I first saw Craig Finn in 2018 while he was on an acoustic solo tour sharing the bill with Gaslight Anthem’s Brian Fallon. Clean-shaven with closely cropped hair and black framed glasses, he was slightly disheveled and self-conscious on the stage, a strangely vulnerable presence, his songs full of quiet despair. His guitar work was subtle and folksy.
A distinctly different man strode the boards at Rock & Roll Hotel last Saturday. Better known as the front man for the Brooklyn-based, indie-band Hold Steady, Craig Finn’s solo career since 2012, has offered a vision of fin de siècle America, a country and its people down on its heels, intimate portraits of the desperate and the downtrodden.
Leaning over the audience into his mike, gesticulating manically, Finn delivered his lines with a frenetic energy that electrified the intimate audience. He opened with “Be Honest,” the last track on his 2017 album entitled, “We All Want The Same Things.” Squeezing his eyes shut, he belted:
Her body was an outpost for ideas that didn’t work
A nation failed and broken
Invaded and then burned
And the crumbles and the ashes that settled in her purse
Were the ruins of an empire and the people we once were
Can a song get more depressing? Wait for it…
It really sucks getting sick on the bus
It’s even worse when the teenagers cheer
Ain’t it funny how we all get by?
But not the way that makes us laugh
The lust burns off into handshakes and hugs
In the end it comes down to the cash
In this song, the slow ruin of an aging woman’s body and the transformation of a relationship from love to cash, become metaphors for the larger societal collapse occurring now in the flyover states. Finn is singing of American end times.
The theme continued in the next songs, “Blankets” and “Magic Marker.” The former chronicles a man, who facing death, reconnects with an old flame. The latter narrates the life of a veteran who in the course of grifting his way across the country in a haze of addiction, is the victim of a savage beating that leaves him struggling to even function. Fixed up by the VA, he returns to work for his uncle in a small town. There he finds solace in the small things, such as signing his name with a magic marker.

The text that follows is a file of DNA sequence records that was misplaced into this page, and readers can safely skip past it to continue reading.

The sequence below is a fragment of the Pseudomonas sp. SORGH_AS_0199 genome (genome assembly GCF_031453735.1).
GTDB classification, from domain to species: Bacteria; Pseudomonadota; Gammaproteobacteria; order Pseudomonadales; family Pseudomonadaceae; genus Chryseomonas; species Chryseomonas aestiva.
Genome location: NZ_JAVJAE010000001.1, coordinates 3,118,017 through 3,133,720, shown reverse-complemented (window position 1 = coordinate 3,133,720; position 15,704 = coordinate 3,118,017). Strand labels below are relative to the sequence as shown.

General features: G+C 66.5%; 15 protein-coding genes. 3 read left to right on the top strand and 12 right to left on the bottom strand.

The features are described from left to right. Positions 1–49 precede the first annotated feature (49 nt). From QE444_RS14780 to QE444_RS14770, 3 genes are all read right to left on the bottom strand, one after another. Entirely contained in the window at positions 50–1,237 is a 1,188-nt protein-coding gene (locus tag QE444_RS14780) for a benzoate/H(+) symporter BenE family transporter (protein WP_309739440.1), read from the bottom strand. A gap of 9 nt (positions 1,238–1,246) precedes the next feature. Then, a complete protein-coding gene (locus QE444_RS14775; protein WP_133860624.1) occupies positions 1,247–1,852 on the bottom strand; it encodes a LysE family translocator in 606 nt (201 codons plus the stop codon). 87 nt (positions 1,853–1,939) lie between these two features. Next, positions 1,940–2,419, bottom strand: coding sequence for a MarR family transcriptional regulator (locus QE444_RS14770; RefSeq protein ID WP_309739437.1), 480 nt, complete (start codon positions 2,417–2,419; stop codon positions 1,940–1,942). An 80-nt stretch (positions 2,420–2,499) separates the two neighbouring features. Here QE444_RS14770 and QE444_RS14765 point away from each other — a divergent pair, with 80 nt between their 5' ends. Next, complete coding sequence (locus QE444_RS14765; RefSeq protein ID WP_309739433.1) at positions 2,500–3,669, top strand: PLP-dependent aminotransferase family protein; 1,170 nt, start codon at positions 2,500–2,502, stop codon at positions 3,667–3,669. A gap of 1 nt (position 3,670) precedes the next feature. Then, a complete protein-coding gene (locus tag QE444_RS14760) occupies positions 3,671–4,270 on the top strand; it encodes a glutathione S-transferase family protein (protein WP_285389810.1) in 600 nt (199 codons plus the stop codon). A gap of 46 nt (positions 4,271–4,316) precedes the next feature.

Finn himself admitted his lyrical preoccupation with the dismal in his remarks to the audience that evening. “We don’t have many happy songs,” he said. Eschewing numbers made familiar by his work with the Hold Steady, his set list focused on his last three albums. While his lyrics paint portraits of failure and darkness, Finn can certainly write a hook. On Saturday, his band’s driving guitars and drums delivered on “Maggie I’ve Been Searching for Our Son,” “Newmyer’s Roof” and “Preludes.” While on “Birds Trapped in the Airport” and “Christine,” Finn dialed it back to a softer crooning.
The night ended with a catchy rendition of “Ninety Bucks,” a song about a woman bumming $90 off her friend Nathan to satisfy her habit. The song contrasted dreams of overcoming addiction with the struggle to feed the beast. Here, in his detailed description of desperation, Finn demonstrated exactly why he has secured a fandom in indie circles: A singer-poet compelled to share his vision of American end times.
Andrew Lightman is the Managing Editor of Capital Community News. Living a mere stone’s throw from The Anthem, he worships the musical muse at many DC venues.